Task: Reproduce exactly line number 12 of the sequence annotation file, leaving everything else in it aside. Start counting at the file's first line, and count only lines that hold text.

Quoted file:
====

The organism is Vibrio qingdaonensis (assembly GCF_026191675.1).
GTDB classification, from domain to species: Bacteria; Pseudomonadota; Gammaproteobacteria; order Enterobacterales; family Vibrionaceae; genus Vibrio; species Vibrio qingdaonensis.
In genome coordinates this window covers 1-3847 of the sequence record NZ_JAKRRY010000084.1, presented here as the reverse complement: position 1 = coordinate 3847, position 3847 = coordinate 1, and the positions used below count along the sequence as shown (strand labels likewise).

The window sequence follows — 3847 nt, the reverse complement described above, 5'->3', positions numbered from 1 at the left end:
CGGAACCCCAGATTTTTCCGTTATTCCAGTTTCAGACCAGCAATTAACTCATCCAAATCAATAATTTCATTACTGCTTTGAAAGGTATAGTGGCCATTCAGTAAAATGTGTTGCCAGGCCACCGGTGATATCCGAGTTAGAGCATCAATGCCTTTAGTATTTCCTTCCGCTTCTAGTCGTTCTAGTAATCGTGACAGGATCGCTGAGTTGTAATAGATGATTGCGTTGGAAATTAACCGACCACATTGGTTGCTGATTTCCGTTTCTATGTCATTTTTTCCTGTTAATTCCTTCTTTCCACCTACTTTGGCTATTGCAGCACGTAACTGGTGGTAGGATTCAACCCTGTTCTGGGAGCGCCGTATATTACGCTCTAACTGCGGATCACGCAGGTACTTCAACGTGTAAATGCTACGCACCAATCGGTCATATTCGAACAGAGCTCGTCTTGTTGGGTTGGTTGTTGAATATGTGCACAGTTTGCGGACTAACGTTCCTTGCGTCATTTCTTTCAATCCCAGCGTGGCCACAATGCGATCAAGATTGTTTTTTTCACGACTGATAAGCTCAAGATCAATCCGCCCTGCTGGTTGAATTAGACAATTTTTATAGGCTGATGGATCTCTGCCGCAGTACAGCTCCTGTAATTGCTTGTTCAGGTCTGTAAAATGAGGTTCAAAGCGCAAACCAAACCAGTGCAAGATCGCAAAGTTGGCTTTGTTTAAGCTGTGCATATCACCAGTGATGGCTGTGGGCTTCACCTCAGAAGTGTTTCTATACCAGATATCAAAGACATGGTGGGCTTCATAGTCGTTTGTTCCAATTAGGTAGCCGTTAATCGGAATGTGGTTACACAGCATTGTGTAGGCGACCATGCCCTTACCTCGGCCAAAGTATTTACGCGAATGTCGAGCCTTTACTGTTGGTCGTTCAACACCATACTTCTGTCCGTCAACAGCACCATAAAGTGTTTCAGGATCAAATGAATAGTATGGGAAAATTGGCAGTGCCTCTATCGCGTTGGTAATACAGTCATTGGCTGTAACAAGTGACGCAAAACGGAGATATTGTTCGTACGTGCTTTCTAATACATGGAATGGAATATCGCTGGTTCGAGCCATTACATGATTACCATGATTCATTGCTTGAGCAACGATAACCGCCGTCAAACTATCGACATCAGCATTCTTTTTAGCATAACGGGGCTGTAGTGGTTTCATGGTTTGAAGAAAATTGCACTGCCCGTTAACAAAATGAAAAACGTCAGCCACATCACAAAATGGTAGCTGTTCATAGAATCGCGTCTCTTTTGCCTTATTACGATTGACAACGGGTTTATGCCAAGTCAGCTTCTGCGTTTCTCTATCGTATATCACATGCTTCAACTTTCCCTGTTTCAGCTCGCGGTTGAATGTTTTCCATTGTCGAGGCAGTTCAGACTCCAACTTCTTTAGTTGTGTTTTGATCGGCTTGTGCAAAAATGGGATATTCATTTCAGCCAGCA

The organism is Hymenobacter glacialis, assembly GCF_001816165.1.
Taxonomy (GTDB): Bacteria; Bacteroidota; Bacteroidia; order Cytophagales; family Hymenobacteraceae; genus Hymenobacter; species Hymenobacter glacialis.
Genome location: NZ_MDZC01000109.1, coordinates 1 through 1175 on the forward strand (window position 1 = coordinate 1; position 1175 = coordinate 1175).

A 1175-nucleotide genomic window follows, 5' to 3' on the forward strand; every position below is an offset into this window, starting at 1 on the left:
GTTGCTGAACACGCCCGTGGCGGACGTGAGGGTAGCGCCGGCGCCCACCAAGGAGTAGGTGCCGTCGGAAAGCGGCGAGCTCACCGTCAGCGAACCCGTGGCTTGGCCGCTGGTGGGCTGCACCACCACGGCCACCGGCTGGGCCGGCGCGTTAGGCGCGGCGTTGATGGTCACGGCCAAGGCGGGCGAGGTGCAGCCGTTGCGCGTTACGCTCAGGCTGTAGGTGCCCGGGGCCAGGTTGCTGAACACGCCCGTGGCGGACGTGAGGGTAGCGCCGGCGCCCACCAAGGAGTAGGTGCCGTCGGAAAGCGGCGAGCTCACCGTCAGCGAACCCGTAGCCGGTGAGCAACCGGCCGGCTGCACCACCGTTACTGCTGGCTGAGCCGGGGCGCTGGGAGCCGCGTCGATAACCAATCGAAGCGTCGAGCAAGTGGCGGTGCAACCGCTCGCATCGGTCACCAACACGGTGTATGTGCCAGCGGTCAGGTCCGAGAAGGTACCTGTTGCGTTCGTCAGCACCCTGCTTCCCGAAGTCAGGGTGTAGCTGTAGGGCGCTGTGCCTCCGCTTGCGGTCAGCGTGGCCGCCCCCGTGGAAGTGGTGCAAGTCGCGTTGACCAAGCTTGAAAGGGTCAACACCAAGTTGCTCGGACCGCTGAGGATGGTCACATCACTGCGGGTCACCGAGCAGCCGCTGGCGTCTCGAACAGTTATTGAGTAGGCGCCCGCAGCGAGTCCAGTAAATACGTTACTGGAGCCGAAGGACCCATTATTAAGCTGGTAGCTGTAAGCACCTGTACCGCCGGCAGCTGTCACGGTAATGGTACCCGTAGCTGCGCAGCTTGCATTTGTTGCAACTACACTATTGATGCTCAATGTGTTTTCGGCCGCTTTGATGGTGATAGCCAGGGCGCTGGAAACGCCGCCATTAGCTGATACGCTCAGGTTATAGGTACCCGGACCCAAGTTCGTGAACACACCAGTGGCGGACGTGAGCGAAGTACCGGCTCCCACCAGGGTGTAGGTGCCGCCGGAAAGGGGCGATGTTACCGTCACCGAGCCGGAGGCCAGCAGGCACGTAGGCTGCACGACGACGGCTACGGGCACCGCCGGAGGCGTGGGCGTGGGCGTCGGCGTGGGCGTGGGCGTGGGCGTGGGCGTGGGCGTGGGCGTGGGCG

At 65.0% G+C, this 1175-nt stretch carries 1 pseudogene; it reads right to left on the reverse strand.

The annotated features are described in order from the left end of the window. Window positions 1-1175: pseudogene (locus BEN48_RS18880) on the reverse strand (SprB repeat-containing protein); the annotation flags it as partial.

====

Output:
The annotated features are described in order from the left end of the window. Window positions 1-1175: pseudogene (locus BEN48_RS18880) on the reverse strand (SprB repeat-containing protein); the annotation flags it as partial.